Her last couple of years that she calved, I kept her with the replacement heifers so I could keep an eye on her.  I was really afraid if I left her out in the hills that she might get down and not be able to get back up.  You see, that isn't terribly uncommon with an old cow that's been around too long.  I knew Sparkle was on borrowed time, especially for having calves.  Her last calf was born on a nice afternoon in the west end of Dad's heifer lot.  That calf probably didn't weigh over 40 pounds and Dad said he didn't think it took Sparkle more than about five minutes to have him.  I think Matt gave him the name "Twinkle".....since it was so tiny, we just assumed it was a heifer calf.  He was several days old before we realized Twinkle was a little bull calf.  Sparkle's blood line ended there.  I don't think I ever kept a heifer out of her.  I wish I had.

I had made up my mind years ago, that Sparkle would not go to the sale barn like most cows when she came up open.  That happened last year, so I didn't let her go out in the pasture, except for a very short time.  She was hurting in her hips, she squeaked when she walked and I couldn't keep her toenails from growing way too long.  I tried cutting them off, but couldn't get them short enough.  So I was afraid she'd take herself out somewhere and not be able to get back for a drink.  We kept good alfalfa in front of her and I made sure she had cake.  The soft stuff we feed the calves, since most of her teeth were gone too. When we started feeding our calves and fat steers, it happened that Twinkle was one of the fats, so he ended up back in the same pen with his mama....and she got to spend her last months eating ground hay and distillers and licking on a lick tub with a good wind break and plenty of bovine company.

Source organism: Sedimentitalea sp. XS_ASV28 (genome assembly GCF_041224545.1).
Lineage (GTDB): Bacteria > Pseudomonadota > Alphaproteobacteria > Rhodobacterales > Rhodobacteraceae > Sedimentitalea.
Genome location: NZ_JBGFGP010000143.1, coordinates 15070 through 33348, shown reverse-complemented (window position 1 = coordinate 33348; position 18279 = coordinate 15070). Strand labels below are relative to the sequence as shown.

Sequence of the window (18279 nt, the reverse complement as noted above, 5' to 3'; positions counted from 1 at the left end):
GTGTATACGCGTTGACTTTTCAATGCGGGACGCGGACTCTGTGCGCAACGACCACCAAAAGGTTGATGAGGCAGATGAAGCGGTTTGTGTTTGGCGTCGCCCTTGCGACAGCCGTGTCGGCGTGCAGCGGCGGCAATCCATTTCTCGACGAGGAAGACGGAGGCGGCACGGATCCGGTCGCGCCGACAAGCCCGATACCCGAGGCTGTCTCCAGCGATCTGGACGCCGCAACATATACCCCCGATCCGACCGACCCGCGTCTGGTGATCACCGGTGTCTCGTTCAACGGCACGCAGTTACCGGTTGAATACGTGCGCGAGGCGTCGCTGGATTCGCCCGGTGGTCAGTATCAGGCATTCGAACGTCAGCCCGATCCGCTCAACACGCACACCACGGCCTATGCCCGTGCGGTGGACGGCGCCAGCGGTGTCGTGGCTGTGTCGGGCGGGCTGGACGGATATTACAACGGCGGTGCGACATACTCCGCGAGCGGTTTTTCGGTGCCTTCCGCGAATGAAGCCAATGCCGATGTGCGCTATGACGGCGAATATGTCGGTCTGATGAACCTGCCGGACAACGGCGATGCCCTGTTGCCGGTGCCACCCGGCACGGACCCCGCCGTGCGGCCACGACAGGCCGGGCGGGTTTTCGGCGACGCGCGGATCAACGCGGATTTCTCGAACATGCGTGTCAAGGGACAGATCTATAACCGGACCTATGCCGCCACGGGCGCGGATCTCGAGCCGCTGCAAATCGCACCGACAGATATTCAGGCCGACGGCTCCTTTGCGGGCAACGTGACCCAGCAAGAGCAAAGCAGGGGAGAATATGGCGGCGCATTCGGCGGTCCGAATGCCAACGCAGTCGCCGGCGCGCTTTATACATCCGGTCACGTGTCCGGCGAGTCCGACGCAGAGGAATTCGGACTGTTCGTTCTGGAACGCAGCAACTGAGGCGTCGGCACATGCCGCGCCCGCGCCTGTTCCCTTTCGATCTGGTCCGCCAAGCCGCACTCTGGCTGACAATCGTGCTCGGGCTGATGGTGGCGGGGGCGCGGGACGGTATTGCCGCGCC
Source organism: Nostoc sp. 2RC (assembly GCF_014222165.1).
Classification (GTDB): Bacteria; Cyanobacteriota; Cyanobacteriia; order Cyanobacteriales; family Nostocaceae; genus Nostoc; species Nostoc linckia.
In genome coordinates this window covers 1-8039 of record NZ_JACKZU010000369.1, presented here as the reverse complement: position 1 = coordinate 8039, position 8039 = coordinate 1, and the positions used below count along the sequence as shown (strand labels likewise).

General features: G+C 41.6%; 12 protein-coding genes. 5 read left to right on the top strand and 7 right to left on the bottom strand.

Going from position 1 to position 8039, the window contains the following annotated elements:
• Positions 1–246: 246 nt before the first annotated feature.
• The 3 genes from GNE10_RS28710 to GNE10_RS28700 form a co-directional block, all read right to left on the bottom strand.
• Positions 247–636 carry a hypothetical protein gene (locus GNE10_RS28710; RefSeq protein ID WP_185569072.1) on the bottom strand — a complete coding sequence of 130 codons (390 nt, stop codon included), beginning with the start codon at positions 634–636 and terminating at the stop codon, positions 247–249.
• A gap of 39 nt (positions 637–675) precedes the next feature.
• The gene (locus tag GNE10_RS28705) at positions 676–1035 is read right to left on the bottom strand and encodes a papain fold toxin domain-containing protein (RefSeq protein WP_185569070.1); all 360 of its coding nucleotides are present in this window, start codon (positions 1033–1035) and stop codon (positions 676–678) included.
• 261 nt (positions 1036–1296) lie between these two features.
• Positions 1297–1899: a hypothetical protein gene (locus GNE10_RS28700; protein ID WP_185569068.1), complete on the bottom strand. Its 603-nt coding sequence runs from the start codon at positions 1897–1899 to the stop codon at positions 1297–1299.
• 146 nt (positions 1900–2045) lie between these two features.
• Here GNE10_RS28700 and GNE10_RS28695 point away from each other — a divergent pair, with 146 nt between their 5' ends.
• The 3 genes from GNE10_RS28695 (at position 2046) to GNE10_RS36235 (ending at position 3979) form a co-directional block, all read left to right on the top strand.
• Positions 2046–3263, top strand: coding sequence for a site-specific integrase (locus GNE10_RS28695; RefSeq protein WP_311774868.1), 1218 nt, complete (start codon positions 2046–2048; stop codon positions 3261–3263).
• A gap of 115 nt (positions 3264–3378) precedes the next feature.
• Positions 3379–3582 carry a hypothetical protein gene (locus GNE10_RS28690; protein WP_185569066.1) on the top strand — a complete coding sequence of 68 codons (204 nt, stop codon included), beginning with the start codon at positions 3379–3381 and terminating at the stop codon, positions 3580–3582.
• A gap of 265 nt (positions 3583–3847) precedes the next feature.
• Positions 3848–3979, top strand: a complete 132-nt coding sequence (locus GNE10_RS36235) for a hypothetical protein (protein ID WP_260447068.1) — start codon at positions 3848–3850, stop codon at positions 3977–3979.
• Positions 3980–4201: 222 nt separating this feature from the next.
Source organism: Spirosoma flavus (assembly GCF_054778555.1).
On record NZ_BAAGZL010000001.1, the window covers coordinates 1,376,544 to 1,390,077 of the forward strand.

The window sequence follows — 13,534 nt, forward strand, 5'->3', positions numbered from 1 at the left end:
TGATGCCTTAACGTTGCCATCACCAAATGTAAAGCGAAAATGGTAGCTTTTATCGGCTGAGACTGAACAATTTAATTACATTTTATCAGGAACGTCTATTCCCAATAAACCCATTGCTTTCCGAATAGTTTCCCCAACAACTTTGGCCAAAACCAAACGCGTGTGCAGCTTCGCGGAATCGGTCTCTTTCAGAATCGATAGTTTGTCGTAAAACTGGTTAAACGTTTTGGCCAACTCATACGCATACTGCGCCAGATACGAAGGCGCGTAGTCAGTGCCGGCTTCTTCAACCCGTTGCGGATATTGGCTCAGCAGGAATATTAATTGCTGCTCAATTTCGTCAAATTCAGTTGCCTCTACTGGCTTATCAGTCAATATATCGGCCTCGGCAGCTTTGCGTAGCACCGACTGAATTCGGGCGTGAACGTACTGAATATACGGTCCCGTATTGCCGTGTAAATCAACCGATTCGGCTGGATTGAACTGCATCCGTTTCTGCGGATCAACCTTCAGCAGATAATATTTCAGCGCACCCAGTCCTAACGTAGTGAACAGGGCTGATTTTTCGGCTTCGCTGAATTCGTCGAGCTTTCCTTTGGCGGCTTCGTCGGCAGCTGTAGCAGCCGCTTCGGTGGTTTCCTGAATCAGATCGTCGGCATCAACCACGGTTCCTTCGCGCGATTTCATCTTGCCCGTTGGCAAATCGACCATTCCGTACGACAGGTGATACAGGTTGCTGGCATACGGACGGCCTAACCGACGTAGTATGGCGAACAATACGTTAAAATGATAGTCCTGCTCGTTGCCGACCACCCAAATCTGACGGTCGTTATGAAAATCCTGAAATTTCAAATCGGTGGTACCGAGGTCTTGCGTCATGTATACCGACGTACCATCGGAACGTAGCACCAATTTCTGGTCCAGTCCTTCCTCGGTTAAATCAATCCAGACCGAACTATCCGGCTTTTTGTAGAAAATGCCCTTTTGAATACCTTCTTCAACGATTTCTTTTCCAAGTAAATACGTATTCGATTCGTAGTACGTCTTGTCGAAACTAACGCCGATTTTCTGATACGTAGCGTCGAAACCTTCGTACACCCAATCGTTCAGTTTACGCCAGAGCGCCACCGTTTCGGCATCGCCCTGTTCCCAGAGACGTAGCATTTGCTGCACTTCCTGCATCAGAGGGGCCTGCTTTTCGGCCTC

I would take the time, once in a while, to go love on Sparkle.  I had always called her "the most beautiful cow in the world" and I scratched her head and she would put it down almost on the ground for me to squat down beside her and love on her.  I would scratch her back, right in front of her tail, and she would act like a cat sometimes does, licking something "cause it just feels so darned good"....Her old eyes would get all soft and I would say, "I love you, Old Cow"...and I'd go about my day.  Most mornings though, she would say her soft little moo to me and I would say "Cler, Cler" (short for Sparkle) and sometimes she'd walk over to the fence, but usually we just spoke to each other and went on about our day.  Day before yesterday when I got to the barn to do chores, it took just a second to see that I wouldn't get to do that anymore.....Sparkle was gone to greener pastures.  She didn't appear to have had a struggle, for which I am so grateful.

I cannot express the love I felt for this little cow.  For many years I prayed for God to keep her safe whilst she was out in the hills.  I worried about her until I knew she'd had each calf safely.  She had the sweetest, kindest spirit of any animal I have ever known.  No one will make me believe that she didn't have a soul and that she isn't right now grazing in green pastures in heaven.  I hope no one leaves Heaven's gate open a crack, because she will surely find it and be "across the highway" , grazing somewhere that she isn't supposed to be.  I hope that my friends and relatives who have gone on before me, who take care of such critters as her, will be patient.  She has been spoiled all her earthly life....and I will certainly miss her for a very long time.